Fossil fuel supplies are rapidly declining. About 60% of Earth’s ecosystem services are being degraded or used unsustainably. Fresh water availability is falling. Species are becoming extinct at a rate that has not been seen since the last global mass-extinction event. Carbon emissions are continuing to increase globally. How can we begin to effectively address these issues? This course will provide an introduction to the field of natural resource management and the concept of sustainable development. Natural resources include both renewable resources (such as water, forests, wildlife) and non-renewable resources (such as fossil fuels). This course adopts a systems framework that will allow us to explore the connections among different elements in the context of global environmental change, human needs and impacts, and the need to reframe and revitalize our current approaches to resource management. We will explore local and global resource and environmental issues such as forest governance, the management of national parks and protected areas, and our ability to ensure sustainable energy supplies. Throughout the Block, we will investigate practical solutions to address, or begin to address, these issues.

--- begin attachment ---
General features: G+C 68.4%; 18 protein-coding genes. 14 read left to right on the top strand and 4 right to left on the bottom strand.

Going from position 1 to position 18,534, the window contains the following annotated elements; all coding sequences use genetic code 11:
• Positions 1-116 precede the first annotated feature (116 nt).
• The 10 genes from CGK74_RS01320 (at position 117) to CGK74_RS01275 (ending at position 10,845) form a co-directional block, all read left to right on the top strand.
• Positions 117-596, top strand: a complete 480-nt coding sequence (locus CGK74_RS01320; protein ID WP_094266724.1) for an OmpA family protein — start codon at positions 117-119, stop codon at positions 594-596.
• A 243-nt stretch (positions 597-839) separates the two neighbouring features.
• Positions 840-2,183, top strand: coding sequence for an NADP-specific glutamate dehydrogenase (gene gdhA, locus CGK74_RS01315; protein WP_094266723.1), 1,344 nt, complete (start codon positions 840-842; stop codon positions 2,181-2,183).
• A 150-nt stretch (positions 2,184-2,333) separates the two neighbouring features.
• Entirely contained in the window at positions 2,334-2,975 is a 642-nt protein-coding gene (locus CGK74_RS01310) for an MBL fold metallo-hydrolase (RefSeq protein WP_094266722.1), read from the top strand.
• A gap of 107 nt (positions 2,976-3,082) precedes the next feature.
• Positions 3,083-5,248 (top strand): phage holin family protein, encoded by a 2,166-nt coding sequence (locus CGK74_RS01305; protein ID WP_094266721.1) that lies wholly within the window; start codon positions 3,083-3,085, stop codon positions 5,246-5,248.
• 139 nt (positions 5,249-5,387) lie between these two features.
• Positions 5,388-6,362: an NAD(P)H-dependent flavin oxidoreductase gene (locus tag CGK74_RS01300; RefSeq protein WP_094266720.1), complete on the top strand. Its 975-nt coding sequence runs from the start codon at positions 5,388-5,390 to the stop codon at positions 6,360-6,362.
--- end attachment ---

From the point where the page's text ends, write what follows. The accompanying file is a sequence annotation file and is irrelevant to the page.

Upon completing this course students will be able to:
Understand the importance of various natural resources to human existence, in both a historical and contemporary context
Identify the challenges and opportunities in sustainable resource management
Identify and analyse the key issues in sustainable resource use in different geographical, cultural, and developmental contexts
Analyse a natural resource management issue from a local and global perspective
Understand the concepts, principles and practices discussed in class
Display a capacity to communicate effectively, both orally and in the written form, about energy and resource management issues
Once available, timetables will be published here.
Mode of instruction
This course will proceed primarily as a seminar. Each class will include opening remarks/introductory lecture followed by a discussion of assigned readings, class activities, and student presentations. It is expected that students will engage actively in class discussions and debates.
Discussion leader: 25%
Oral presentation: 20%
Planning and development hearing: 30%
Final research paper: 25%
There will be a Blackboard site available for this course. Students will be enrolled at least one week before the start of classes.
Dr. Bríd Walsh
This course is open to LUC students and LUC exchange students. Registration is coordinated by the Curriculum Coordinator. Interested non-LUC students should contact email@example.com.